Miss. Pushing Other Southern States Towards Sports Betting
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The state of Louisiana’s interest in sports betting has been on the rise for years and a desire to compete with other southern states may finally decisively tip the scales.
The success and revenue generated in Mississippi since it legalized sports betting in August has set a glowing example of the potential benefits of jumping into the rising industry.
With Arkansas ready to join the ranks of New Jersey, Delaware, Pennsylvania and West Virginia, a growing group of Louisiana politicians are hoping to make sports betting a priority in 2019.
One of those politicians, State. Sen Danny Martiny, said in an interview with the Shreveport Times that it would be detrimental for the Bayou State to continue losing out to Mississippi as bettors move across state lines.
"We're trying to figure out how to get up on our knees, and they're sprinting. My goal was to compete with you and stop you from taking our people."
Martiny’s bill from 2018’s legislative session would have legalized sports betting in the state, but it was rejected by a committee. Now, in light of the competition posed by Mississippi and other states, proponents are hoping for a new bill to be passed next year.
Louisiana Gambling Falls Behind
The state’s government maintains a ban on all forms of gambling, but has been able to offer it through several loopholes over the years including operating riverboat casinos and Native American properties.
Like California, despite the overarching ban, Louisiana actually has a solid gambling infrastructure in place and would be well-suited and prepared to offer sports betting.
Again, however, state legislators have thus far largely been hesitant and slow to expand beyond Louisiana’s existing gambling options. Sports betting in particular has an uphill battle to fight as the state currently doesn’t even allow daily fantasy with DraftKings and FanDuel.
There is a glimmer of hope for daily fantasy, however, as a recently passed bill dictated that the legality of DraftKings and FanDuel would be decided by individual parishes within the state.
That would put Louisiana in a unique position as the only state to partially offer daily fantasy based on a player’s location in the state, but it’s better than the overall ban that previously existed assuredly.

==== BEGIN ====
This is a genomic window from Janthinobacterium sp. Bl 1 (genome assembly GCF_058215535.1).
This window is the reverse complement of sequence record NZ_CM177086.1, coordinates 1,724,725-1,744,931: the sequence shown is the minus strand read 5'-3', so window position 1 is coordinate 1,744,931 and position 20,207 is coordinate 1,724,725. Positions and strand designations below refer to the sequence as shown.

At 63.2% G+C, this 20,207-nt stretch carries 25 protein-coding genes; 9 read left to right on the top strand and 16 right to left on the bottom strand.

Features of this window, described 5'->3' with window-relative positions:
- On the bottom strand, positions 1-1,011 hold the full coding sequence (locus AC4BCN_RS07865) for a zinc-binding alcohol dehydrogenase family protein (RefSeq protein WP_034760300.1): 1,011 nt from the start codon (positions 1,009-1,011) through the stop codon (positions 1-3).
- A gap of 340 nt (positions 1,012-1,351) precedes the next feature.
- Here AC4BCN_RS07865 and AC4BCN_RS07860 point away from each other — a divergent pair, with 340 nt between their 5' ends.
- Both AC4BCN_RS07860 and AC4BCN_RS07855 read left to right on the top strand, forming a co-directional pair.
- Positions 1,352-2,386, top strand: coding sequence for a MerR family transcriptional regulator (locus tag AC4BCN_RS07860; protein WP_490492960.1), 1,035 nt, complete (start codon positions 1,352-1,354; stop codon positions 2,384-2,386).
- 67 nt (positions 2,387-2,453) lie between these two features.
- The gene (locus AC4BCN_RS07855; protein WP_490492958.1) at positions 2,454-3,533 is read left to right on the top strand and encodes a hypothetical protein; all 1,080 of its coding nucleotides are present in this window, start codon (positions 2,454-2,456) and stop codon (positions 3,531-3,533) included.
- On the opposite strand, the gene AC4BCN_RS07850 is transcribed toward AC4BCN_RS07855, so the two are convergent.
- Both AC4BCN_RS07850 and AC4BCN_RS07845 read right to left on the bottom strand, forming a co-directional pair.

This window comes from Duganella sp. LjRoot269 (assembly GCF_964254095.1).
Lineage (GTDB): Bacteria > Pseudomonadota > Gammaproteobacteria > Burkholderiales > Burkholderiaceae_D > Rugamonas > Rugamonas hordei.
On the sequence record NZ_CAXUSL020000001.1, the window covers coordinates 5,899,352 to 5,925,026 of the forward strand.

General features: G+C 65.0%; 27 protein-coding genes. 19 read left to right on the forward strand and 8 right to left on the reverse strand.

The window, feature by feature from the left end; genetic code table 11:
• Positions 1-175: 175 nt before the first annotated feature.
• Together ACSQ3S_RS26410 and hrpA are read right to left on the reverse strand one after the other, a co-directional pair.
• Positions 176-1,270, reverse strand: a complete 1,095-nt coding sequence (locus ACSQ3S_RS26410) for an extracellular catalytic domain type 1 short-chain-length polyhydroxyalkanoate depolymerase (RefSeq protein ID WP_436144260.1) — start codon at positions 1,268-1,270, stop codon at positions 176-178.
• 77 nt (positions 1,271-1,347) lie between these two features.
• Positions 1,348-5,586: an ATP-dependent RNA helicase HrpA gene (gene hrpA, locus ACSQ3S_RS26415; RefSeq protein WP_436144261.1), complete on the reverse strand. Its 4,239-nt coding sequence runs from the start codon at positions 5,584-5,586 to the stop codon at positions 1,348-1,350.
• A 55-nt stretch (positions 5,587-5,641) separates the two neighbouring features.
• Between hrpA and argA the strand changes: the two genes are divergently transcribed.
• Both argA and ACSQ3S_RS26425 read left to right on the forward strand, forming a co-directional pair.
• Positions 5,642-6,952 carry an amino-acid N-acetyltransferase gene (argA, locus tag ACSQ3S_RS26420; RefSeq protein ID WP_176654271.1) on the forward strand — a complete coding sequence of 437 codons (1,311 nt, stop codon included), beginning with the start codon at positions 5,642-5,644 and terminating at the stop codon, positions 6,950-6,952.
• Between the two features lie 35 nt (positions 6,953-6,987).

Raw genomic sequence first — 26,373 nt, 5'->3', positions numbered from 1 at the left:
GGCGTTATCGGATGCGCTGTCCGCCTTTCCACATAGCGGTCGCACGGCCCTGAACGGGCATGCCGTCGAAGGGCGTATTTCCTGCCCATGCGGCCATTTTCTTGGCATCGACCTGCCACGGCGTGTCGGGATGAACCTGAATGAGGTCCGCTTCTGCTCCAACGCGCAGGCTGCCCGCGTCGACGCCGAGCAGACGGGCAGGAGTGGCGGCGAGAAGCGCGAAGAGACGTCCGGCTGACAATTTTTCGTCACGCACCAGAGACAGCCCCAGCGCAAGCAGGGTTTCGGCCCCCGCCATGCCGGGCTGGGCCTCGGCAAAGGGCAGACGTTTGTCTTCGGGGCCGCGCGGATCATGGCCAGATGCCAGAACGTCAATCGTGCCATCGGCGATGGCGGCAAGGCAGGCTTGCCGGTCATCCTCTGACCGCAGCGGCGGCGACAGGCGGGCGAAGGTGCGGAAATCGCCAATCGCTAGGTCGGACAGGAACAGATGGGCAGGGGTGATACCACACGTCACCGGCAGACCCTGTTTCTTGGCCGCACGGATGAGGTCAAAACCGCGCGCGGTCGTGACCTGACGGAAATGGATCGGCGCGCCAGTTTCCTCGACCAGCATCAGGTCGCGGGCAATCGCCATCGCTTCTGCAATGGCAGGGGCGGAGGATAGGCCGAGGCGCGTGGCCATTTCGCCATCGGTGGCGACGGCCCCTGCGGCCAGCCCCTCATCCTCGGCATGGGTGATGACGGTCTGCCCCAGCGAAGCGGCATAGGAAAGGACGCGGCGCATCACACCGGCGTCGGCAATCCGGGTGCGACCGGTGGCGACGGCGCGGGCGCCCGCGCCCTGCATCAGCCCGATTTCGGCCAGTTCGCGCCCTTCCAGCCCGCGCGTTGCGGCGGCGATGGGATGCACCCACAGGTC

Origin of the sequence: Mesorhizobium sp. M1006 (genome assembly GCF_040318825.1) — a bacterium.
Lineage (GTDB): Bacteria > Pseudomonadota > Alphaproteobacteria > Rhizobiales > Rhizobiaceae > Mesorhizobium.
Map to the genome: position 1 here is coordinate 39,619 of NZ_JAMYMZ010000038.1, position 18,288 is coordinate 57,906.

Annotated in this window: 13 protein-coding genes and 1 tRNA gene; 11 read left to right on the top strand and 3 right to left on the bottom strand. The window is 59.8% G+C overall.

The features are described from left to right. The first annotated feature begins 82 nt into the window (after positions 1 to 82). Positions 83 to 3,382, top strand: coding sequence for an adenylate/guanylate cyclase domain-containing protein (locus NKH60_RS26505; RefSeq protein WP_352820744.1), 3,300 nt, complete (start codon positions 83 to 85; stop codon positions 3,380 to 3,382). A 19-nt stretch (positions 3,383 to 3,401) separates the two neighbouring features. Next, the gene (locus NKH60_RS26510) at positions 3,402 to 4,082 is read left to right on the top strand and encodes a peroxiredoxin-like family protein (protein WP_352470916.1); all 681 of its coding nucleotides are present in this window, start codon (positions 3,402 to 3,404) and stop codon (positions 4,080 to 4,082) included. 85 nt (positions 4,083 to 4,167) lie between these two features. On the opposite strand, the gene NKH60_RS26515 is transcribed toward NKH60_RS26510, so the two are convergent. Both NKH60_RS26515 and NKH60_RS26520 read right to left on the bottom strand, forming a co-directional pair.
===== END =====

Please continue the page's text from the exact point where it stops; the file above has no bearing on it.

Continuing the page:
Mississippi Causing Envy as Sports Betting Trendsetter
As previously mentioned, the continued success of Mississippi’s gambling industry is at the root of the new surge of interest towards sports betting and gambling in general in Louisiana. With over 30 casinos operating within its borders, Mississippi has long been established as a gambling mecca of the South.
With such a strong gambling industry in place, the Magnolia State has often taken the initiative when opportunities for expanded gaming have arisen. State legislators preemptively passed sports betting into law ahead of the SCOTUS decision that struck down PASPA, the federal ban on the practice, back in May.
Thanks to that foresight, Mississippi became the fourth state of officially legalize and offer sports betting in August and the first to do so in the South.
Sports wagering provided an expected immediate boost to the already burgeoning state gambling industry as Mississippi accepted over $10 million in wagers during its first month of legality.
It saw those numbers increase threefold the following month thanks in part to the beginning of the NCAA football season, a major betting market for the state and southern U.S. as a whole.
A sizable portion of that take has benefitted the state in the form of taxes and a good number of those taxes have come from visitors from Louisiana.
Additionally, Arkansas is priming to decide whether or not casinos will finally be allowed in the state via a vote and in a package deal sports betting may also be legalized along with them.
That should only increase Louisiana’s interest in eventually getting its act together on sports betting and catching up with its neighbors.